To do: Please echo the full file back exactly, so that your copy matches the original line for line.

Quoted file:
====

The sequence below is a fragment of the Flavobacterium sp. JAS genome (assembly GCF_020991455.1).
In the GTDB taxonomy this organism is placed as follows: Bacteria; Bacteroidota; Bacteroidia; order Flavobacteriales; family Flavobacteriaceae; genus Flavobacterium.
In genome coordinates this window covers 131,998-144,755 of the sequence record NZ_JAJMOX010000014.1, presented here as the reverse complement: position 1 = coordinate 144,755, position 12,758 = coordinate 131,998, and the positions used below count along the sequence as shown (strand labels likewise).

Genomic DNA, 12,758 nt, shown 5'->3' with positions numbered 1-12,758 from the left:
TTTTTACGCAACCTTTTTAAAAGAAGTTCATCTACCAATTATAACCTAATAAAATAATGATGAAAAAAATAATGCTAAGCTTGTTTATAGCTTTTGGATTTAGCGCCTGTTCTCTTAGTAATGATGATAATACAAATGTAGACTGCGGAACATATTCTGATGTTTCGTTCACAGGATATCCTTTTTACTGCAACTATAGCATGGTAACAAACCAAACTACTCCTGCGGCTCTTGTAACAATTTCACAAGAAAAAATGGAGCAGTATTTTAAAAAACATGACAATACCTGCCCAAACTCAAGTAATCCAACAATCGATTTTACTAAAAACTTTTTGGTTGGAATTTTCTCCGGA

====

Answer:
The sequence below is a fragment of the Flavobacterium sp. JAS genome (assembly GCF_020991455.1).
In the GTDB taxonomy this organism is placed as follows: Bacteria; Bacteroidota; Bacteroidia; order Flavobacteriales; family Flavobacteriaceae; genus Flavobacterium.
In genome coordinates this window covers 131,998-144,755 of the sequence record NZ_JAJMOX010000014.1, presented here as the reverse complement: position 1 = coordinate 144,755, position 12,758 = coordinate 131,998, and the positions used below count along the sequence as shown (strand labels likewise).

Genomic DNA, 12,758 nt, shown 5'->3' with positions numbered 1-12,758 from the left:
TTTTTACGCAACCTTTTTAAAAGAAGTTCATCTACCAATTATAACCTAATAAAATAATGATGAAAAAAATAATGCTAAGCTTGTTTATAGCTTTTGGATTTAGCGCCTGTTCTCTTAGTAATGATGATAATACAAATGTAGACTGCGGAACATATTCTGATGTTTCGTTCACAGGATATCCTTTTTACTGCAACTATAGCATGGTAACAAACCAAACTACTCCTGCGGCTCTTGTAACAATTTCACAAGAAAAAATGGAGCAGTATTTTAAAAAACATGACAATACCTGCCCAAACTCAAGTAATCCAACAATCGATTTTACTAAAAACTTTTTGGTTGGAATTTTCTCCGGA